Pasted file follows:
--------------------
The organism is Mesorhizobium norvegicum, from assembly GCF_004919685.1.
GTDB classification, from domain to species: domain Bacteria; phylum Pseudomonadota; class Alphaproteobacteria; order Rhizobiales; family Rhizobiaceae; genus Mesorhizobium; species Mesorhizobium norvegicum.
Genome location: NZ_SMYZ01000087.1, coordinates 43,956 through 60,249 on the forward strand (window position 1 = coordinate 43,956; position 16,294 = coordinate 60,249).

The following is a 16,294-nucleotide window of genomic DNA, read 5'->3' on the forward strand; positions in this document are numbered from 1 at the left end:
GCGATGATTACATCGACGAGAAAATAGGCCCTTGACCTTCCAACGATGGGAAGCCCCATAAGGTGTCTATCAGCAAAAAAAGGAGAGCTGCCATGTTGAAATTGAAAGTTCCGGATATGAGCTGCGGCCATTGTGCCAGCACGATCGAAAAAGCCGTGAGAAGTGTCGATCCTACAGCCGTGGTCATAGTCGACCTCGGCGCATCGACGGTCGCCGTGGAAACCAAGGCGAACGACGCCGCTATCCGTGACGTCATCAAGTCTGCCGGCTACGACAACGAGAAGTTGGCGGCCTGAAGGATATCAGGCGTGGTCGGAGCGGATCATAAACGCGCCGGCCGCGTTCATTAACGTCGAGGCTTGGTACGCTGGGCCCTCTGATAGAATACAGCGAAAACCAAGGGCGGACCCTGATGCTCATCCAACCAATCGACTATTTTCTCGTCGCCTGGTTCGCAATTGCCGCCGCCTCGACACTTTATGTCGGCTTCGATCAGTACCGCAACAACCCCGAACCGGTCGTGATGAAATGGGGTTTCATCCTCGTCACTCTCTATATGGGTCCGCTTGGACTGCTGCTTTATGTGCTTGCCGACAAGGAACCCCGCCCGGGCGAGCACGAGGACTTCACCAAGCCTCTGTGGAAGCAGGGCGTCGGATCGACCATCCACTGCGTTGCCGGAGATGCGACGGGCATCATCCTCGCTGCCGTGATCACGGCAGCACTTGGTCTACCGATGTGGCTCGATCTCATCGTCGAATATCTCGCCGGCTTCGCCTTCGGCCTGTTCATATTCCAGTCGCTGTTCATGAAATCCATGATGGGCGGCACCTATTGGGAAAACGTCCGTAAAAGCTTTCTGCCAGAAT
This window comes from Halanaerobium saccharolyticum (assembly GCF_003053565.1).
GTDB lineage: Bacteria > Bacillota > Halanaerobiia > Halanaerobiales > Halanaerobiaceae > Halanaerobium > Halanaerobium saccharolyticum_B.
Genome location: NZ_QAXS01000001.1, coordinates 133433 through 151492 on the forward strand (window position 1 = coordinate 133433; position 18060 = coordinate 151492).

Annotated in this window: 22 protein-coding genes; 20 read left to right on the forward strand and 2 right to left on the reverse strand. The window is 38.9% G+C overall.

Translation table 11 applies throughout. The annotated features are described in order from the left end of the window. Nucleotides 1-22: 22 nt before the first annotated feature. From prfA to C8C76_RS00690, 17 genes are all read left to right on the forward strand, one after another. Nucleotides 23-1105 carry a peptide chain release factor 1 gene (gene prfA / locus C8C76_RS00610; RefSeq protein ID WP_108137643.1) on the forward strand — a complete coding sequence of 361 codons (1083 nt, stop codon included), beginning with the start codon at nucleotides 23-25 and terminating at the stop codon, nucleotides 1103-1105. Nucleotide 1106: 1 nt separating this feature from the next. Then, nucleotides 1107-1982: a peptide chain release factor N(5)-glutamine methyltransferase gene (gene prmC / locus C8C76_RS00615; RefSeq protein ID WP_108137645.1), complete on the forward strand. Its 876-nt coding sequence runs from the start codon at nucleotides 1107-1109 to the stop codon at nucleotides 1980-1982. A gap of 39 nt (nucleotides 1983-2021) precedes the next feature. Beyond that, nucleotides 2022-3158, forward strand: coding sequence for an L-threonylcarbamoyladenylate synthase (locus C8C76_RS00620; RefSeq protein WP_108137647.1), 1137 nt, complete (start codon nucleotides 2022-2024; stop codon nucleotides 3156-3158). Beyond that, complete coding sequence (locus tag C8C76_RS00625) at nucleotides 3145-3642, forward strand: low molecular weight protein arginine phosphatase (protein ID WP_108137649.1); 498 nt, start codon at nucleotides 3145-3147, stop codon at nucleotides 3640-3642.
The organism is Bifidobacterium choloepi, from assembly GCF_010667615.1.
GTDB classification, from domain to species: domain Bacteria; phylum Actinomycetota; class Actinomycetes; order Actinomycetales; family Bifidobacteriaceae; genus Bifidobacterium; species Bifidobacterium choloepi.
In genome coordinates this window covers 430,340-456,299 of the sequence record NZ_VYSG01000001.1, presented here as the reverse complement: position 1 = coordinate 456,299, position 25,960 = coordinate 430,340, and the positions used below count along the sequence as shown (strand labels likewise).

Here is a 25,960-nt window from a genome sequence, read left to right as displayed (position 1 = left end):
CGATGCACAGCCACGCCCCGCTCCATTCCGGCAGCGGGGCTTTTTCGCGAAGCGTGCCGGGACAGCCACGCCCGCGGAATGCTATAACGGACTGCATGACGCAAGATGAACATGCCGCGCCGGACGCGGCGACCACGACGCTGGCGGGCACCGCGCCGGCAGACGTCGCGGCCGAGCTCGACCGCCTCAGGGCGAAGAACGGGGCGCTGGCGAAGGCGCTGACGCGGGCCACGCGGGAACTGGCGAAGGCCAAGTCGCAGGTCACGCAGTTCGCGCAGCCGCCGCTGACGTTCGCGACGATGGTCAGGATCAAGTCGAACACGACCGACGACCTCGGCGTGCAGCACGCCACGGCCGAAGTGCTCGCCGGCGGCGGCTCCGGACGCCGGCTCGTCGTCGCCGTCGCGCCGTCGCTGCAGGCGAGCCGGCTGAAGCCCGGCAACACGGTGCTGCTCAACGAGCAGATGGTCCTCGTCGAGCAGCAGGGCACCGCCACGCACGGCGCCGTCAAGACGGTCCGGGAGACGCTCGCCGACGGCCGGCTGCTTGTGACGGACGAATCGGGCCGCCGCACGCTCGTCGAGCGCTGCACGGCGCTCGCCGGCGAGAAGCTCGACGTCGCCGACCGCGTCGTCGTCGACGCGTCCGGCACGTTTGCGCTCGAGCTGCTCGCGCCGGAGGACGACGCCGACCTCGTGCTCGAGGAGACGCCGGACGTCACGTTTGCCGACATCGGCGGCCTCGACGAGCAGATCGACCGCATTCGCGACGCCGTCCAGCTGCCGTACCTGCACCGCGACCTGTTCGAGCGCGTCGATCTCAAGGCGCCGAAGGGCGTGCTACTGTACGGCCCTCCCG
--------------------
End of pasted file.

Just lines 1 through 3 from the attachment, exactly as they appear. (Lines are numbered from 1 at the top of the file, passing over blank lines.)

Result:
The organism is Mesorhizobium norvegicum, from assembly GCF_004919685.1.
GTDB classification, from domain to species: domain Bacteria; phylum Pseudomonadota; class Alphaproteobacteria; order Rhizobiales; family Rhizobiaceae; genus Mesorhizobium; species Mesorhizobium norvegicum.
Genome location: NZ_SMYZ01000087.1, coordinates 43,956 through 60,249 on the forward strand (window position 1 = coordinate 43,956; position 16,294 = coordinate 60,249).